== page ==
Even if it were true that the grammatical meaning of a verse be only one, nevertheless it may have a double reference, as is certainly the case with some of the prophecies in Holy writ, which possess a major and a minor fulfillment. In his introduction to the book of Revelation in Ellicottcommentary, when writing upon prophecy, its annotator said, “The words of God mean more than one man or one school of thought can compass. There are depths of Truth unexplored which lie beneath the simplest sentences. Just as we are wont to say that history repeats itself, so the predictions of the Bible are not exhausted in one or even many fulfillments. Each prophecy is a single key which unlocks many doors, and the grand and stately drama of the Apocalypse has been played out perchance in one age to be repeated in the next.” We greatly fear that it is nothing but narrow-minded partisanship which has caused so many to disdain such a concept, and made them reject all other interpretations which accord not with their own particular system. David said, “Thy commandment is exceeding broad” (Psalm 119:96): let us see to it that we do not contract or limit the same.

Arthur W. Pink-Interpretation of the Scriptures


Man is a double being: he is composed of body and soul, and each of the portions of man may receive injury and hurt

September 25, 2017 Leave a comment

We will not delay you by a preface, but will come at once to the two thoughts; First, here is a great ill-a broken heart; and secondly, a great mercy-”he healeth the broken in heart, and bindeth up their wounds.”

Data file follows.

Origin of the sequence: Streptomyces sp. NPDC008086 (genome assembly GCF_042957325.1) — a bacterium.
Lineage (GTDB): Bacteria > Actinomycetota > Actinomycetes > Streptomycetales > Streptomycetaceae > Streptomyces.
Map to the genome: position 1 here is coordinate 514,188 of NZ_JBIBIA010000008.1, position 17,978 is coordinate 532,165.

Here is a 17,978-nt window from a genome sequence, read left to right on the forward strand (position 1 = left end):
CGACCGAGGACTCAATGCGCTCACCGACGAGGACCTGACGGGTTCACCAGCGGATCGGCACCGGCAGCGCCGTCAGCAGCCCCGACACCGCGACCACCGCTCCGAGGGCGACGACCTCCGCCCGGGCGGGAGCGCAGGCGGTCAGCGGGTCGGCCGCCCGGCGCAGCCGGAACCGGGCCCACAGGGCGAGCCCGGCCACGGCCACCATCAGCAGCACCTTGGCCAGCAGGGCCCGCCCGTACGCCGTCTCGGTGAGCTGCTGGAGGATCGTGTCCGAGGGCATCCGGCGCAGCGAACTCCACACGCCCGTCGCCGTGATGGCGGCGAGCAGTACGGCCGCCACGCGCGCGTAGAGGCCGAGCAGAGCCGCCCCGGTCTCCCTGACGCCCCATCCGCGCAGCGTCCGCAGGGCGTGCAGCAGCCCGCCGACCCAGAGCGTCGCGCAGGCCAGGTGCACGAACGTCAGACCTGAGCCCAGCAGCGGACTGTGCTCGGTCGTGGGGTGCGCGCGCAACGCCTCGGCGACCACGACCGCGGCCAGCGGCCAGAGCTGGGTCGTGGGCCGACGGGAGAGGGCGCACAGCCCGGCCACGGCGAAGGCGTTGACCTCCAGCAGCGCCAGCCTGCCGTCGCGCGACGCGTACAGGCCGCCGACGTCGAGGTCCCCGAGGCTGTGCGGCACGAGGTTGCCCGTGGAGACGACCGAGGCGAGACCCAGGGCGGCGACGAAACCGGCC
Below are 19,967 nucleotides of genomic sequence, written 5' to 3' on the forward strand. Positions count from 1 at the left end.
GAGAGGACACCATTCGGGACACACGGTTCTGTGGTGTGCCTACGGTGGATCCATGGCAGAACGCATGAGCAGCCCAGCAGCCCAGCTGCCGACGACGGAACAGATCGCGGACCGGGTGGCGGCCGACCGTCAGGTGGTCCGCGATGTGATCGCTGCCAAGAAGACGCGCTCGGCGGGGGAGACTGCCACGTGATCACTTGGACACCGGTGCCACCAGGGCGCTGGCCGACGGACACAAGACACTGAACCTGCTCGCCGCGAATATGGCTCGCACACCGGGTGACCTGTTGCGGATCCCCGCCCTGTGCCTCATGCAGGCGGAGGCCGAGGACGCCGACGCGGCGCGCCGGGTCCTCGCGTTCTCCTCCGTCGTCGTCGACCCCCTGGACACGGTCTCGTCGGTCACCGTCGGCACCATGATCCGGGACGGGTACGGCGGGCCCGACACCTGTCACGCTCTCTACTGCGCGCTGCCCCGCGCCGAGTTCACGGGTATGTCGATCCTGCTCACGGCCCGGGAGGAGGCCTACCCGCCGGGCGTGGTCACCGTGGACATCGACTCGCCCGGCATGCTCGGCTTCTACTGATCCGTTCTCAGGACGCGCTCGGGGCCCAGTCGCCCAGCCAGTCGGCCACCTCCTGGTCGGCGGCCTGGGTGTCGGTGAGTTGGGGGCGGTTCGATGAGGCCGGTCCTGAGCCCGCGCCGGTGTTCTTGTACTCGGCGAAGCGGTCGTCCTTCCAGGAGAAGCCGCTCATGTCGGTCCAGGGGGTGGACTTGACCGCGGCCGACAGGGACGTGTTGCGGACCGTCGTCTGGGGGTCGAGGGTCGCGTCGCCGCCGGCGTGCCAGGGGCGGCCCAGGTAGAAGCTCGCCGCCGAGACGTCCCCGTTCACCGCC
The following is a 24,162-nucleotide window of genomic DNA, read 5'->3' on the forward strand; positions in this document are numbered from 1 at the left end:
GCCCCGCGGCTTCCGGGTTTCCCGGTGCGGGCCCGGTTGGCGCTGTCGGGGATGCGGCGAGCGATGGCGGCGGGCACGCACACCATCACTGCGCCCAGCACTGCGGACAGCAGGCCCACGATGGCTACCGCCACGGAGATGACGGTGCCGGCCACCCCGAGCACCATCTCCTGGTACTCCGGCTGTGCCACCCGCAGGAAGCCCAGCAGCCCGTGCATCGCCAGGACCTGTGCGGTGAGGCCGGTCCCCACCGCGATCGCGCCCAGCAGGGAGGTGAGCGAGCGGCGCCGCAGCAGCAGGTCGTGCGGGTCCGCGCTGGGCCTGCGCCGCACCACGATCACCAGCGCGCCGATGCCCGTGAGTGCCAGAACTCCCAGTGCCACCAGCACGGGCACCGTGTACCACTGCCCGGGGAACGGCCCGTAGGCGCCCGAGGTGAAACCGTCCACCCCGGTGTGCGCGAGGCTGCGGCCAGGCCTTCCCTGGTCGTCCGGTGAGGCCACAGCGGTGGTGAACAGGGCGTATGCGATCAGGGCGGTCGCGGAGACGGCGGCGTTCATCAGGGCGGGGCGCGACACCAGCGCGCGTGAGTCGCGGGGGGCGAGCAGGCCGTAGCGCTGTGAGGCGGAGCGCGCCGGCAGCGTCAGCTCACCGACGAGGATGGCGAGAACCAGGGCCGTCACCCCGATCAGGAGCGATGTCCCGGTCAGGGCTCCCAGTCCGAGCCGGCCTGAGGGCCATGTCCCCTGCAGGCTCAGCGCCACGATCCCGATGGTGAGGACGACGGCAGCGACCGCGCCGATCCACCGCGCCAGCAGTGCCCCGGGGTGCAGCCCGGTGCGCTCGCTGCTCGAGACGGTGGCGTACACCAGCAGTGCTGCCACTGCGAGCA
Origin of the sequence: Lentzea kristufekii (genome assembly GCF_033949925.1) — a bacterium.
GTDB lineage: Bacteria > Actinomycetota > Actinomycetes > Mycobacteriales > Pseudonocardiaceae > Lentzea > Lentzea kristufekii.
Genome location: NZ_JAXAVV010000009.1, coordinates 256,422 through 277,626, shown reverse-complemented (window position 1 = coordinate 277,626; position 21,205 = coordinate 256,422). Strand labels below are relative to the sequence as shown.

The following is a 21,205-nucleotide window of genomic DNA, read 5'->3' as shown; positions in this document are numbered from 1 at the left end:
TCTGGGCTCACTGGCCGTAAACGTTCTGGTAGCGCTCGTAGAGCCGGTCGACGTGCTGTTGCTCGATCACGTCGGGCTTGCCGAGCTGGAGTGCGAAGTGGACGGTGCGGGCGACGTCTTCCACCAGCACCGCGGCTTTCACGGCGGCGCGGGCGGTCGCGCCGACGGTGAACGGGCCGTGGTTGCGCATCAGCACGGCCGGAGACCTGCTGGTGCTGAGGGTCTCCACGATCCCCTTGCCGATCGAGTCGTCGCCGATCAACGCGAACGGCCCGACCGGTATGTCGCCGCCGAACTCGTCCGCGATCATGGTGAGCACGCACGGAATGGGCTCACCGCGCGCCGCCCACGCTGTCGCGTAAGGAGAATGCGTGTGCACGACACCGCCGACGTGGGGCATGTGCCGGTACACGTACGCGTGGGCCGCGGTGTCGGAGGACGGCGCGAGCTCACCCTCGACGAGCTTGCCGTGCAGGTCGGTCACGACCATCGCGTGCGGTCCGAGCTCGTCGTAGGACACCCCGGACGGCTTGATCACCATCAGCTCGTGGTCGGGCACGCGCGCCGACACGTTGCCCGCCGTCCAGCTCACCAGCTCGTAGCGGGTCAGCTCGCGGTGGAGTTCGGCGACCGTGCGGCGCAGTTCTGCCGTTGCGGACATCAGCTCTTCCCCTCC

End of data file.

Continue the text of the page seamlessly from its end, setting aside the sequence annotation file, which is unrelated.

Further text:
Man is a double being: he is composed of body and soul, and each of the portions of man may receive injury and hurt. The wounds of the body are extremely painful, and if they amount to a breaking of the frame the torture is singularly exquisite. Yet God has in his mercy provided means whereby wounds may be healed and injuries repaired. The soldier who retires from the battle-field, knows that he shall find a hand to extricate the shot, and certain ointments and liniments to heal his wounds. We very speedily care for bodily diseases; they are too painful to let us slumber in silence; and they soon urge us to seek a physician or a surgeon for our healing. Oh, if we were as much alive to the more serious wounds of our inner man; if we were as deeply sensible of spiritual injuries, how earnestly should we cry to “the Beloved Physician,” and how soon should we prove his power to save. Stabbed in the most vital part by the hand of our original parent, and from head to foot disabled by our own sin, we yet remain as insensible as steel, careless and unmoved, because though our wounds are known they are not felt. We should count that soldier foolish, who would be more anxious to repair a broken helmet than an injured limb. Are not we even more to be condemned, when we give precedence to the perishing fabric of the body, and neglect the immortal soul? You, however, who have broken hearts, can no longer be insensible; you have felt too acutely to slumber in indifference. Your bleeding spirit cries for consolation: may my glorious Master give me word in season for you. We intend to address you upon the important subject of broken hearts, and the great healing provided for them.